(Bloomberg) -- Europe’s new-vehicle sales slumped for an 11th consecutive month as record inflation and falling consumer confidence joined prolonged supply-chain disruptions.

Registrations fell 12.5% to 948,149 vehicles in May, the European Automobile Manufacturers’ Association said Thursday. Hardest-hit among major automakers was Volkswagen AG, which saw sales drop by more than 21% from the same month last year. 

After nearly a year of decline, carmakers have recently seen glimmers of improvement, reporting that some supply constraints -- such as the lack of semiconductors -- are beginning to ease. A Bloomberg Intelligence report predicts European car sales will pick up in the second half of this year.

Even so, the depth of sales losses during the first half of the year have taken a toll. Forecasters at LMC Automotive cut their estimate for full-year Western European passenger-car sales again this month, the fifth time this year. They now expect 9.8 million deliveries this year, a 7.4% decline from 2021. In January, LMC predicted sales would grow by 9%.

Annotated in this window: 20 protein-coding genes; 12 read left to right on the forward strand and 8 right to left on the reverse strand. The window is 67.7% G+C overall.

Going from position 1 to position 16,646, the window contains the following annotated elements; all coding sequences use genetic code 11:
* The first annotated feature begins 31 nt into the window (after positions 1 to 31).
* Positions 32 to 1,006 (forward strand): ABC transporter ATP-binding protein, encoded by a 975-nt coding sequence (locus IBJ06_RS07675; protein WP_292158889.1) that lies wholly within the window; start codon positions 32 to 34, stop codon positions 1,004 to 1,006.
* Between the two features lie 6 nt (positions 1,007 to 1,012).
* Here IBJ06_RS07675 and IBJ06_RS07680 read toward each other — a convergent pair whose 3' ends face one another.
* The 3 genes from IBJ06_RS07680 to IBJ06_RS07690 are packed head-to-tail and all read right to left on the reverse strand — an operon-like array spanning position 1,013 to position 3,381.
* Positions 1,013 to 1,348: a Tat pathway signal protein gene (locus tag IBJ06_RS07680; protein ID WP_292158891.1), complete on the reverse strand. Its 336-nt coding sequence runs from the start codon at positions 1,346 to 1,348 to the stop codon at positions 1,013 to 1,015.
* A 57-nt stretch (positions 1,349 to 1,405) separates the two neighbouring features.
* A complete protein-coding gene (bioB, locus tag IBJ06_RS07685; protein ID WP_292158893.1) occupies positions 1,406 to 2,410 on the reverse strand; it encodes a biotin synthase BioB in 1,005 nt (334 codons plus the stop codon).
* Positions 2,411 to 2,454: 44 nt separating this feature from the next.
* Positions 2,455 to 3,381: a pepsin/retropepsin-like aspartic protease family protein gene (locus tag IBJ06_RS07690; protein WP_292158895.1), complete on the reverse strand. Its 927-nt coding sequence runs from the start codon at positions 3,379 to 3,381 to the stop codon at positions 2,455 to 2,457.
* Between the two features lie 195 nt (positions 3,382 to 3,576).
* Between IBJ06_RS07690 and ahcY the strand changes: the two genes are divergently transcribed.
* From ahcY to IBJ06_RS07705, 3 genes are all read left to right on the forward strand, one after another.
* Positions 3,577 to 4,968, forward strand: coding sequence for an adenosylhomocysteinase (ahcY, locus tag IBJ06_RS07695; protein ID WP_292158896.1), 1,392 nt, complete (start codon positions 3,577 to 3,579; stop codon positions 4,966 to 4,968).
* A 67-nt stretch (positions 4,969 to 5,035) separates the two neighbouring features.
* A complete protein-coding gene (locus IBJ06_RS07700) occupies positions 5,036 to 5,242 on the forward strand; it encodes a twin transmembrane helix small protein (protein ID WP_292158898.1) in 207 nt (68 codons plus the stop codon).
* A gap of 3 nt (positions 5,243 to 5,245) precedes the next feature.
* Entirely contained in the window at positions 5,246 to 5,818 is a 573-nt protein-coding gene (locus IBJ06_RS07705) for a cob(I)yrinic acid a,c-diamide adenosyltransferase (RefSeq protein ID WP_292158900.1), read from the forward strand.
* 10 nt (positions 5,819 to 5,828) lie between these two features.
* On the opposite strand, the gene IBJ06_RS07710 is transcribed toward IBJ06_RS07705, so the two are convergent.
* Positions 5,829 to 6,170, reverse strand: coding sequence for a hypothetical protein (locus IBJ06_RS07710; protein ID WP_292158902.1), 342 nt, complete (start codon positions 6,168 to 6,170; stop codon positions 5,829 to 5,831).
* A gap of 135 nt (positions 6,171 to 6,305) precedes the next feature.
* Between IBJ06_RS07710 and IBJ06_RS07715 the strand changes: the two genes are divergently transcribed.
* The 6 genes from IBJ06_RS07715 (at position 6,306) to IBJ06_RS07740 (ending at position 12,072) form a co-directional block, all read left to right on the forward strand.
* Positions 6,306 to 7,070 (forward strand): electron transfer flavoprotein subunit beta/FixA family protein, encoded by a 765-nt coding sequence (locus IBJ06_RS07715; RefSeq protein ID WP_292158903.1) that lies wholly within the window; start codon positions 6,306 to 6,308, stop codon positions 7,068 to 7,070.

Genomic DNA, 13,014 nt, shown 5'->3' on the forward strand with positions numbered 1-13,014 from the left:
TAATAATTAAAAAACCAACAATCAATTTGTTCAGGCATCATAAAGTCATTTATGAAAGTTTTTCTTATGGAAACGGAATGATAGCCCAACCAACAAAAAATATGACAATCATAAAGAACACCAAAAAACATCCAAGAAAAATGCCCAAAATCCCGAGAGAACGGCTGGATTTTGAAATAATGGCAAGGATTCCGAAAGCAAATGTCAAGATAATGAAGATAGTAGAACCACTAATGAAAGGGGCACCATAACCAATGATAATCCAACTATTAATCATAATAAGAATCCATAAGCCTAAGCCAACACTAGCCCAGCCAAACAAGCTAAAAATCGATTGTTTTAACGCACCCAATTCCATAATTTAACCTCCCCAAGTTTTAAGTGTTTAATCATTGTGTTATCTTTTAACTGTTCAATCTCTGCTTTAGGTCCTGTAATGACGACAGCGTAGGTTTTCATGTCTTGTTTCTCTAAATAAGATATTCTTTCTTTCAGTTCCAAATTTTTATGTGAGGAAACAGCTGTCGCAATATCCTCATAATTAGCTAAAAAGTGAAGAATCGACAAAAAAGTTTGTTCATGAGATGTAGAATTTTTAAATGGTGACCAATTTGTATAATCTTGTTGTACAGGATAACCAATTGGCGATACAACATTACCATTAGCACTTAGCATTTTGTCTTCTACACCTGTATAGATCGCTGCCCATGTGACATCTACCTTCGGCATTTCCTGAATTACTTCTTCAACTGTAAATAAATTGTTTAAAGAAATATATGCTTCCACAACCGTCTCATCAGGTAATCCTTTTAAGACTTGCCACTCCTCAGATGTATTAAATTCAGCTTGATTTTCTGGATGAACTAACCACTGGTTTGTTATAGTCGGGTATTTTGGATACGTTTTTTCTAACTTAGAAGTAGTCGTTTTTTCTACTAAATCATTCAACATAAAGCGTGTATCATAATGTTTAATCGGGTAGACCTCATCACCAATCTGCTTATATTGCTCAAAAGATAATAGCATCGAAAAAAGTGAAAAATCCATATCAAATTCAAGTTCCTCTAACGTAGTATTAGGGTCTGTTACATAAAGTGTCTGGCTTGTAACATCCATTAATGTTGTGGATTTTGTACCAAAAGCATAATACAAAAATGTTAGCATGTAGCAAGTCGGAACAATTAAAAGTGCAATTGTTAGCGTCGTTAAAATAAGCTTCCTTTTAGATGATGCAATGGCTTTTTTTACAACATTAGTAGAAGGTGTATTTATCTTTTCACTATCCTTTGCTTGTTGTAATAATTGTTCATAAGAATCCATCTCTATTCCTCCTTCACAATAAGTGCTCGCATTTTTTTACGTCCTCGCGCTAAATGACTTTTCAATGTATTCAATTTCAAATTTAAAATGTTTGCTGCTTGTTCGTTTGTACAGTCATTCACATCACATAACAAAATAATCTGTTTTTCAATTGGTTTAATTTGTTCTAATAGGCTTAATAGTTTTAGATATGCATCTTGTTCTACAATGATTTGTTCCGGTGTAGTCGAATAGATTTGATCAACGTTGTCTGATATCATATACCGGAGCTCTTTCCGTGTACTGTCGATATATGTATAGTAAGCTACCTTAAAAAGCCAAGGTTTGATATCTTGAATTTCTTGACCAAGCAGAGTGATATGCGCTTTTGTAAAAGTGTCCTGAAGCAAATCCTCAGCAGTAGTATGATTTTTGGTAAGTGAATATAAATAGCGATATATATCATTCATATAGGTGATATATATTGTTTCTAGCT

“Supply chain issues will constrain results through this year and into 2023,” LMC said in a report this month. 

But even as supply chains gradually improve, weakening demand due to record inflation and a slowing global economy are clouding sales forecasts. 

“The demand side situation is becoming increasingly gloomy,” LMC said, noting that consumer confidence in Europe is now lower than at the start of the pandemic in early 2020.

To make up for lost sales, many carmakers have raised prices and shifted production to their most expensive models that yield greater profits. But that strategy could face limits as consumers struggle more broadly with inflation. According to a recent poll by public broadcaster ARD, nearly half of all Germans plan to cut back spending this year.

Registrations fell by about 10% in both Germany and France, and by more than 20% in the UK.  

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